The Nashville metro area’s population is growing at a rate double that of the national average. A vast proportion of these new residents are young professionals, with growth in this demographic up 47.6 percent since 2000. Accommodating this influx of residents will require massive investment in new infrastructure, particularly a viable public transit system. Transportation options outside of driving are virtually nonexistent currently. Expanding highways is not an option, and the average Nashville resident already spends 47 minutes per day sitting in traffic.
As a solution, city officials have proposed a comprehensive transit plan that would completely transform mobility in the region to suit the needs of a larger and increasingly denser population, while still offering public transit options to its expanding commuter base. By working on this project, students will answer the key research question: What are the environmental and social dimensions of Nashville/Middle Tennessee’s proposed public transit system?
Since the proposed transit plan is still in the process of preparing for implementation, the research conducted for this project could be used to modify the plan to maximize social and environmental benefits. The deliverables could also be used to leverage for project funding from a greater variety of funding sources.
Our two main deliverables will be (1) a triple bottom line impact study and (2) an overview of best practice guidelines for public transit implementation.
We propose to collect the following data to inform our impact analysis:
Social dimensions: match socio-economic data from the American Community Survey to the pathways of the current and proposed transit systems; determine the average rates of access for different classifications of socio-economic groups.; access will be determined by distance from transit stop(s) and a qualitative classification of the ease with which the transit is accessed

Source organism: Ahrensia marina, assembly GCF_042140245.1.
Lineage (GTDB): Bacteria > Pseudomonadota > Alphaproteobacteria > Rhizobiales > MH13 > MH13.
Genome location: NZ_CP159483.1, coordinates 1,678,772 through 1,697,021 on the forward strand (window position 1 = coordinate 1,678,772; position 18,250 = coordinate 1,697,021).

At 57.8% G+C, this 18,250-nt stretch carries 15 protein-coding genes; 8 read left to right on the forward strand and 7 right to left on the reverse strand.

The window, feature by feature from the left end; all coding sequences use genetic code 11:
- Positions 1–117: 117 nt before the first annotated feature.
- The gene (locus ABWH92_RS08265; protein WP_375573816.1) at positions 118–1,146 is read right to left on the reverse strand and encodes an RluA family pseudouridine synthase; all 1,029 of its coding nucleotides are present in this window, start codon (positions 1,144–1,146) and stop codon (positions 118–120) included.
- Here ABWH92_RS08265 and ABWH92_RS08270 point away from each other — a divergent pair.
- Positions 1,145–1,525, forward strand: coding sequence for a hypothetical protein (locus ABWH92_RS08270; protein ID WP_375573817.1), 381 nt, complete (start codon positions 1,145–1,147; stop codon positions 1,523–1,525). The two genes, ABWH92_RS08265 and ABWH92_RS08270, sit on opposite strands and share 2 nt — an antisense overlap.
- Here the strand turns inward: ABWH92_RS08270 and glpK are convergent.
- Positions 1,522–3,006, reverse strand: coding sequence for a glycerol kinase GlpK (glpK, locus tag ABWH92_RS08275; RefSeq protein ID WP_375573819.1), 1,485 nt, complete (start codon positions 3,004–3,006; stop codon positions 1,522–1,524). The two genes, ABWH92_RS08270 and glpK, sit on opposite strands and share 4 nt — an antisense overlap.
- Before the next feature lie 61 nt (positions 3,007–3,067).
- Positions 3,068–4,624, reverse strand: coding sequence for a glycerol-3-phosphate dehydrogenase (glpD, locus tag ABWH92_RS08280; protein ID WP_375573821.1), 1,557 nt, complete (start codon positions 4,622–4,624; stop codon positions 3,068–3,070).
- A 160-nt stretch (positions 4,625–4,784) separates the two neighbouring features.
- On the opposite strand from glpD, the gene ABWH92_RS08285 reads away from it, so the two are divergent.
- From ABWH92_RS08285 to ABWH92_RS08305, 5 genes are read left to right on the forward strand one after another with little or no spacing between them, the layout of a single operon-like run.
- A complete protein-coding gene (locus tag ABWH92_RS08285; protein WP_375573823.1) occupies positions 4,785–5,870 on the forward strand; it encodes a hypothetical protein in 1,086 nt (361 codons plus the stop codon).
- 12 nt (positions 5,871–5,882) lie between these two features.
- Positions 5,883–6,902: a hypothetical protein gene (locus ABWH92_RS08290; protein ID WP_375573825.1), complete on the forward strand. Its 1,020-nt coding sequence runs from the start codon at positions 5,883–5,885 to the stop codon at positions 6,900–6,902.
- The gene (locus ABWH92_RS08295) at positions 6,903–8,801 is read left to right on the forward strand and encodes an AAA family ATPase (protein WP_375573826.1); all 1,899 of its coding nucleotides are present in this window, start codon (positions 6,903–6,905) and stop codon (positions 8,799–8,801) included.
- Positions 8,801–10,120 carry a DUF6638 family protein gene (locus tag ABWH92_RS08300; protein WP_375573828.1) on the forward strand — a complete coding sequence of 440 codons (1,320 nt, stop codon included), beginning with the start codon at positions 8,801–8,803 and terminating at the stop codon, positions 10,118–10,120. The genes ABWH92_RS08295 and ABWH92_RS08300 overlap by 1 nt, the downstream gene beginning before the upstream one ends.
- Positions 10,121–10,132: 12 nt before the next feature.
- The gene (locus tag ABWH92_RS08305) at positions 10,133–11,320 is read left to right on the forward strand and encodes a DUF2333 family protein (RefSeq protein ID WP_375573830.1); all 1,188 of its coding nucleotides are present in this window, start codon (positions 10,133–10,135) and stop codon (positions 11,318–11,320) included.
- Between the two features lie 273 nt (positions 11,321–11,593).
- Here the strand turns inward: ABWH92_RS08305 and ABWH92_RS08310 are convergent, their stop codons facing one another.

Environmental dimensions: reduction in personal vehicle emissions; projected decreases in carbon emissions and air pollution levels
Economic dimensions: property value increase analysis; retail revenue predictions along major transit lines and near transit stops
To investigate this research question, students specifically will:
- Develop a holistic understanding of the costs and benefits to public transit
- Learn to quantify social and environmental impacts
- Apply GIS to better understand the land use practices and implications of public transit expansion
- Use large data sets to identify intersections of vulnerable populations with urban infrastructure projects
- Gain a better understanding of the environmental dimensions of urban areas
This project reflects an interdisciplinary approach by combining environmental and social analyses to gain a more holistic understanding of the arguments for and against expanded public transit outside of purely economic arguments. By examining the social and environmental aspects of the plan, this project encompasses both environmental justice frameworks and more traditional environmental impact analyses. A report on Nashville’s public transportation plan from this viewpoint helps to establish a holistic understanding of how social and environmental dimensions intersect within large-scale urban infrastructure projects. Additionally, the structure of this Masters Project emphasizes quantitative skills involving data collection and analysis, but then seeks to examine them through a more qualitative lens. This enables students to develop proficiency in quantitative analysis in an increasingly data-driven world and then practice communicating those analyses in ways relevant to policy makers.
- Sindhu Bharadwaj
- Kirstie Hostetter
- Michael Stacey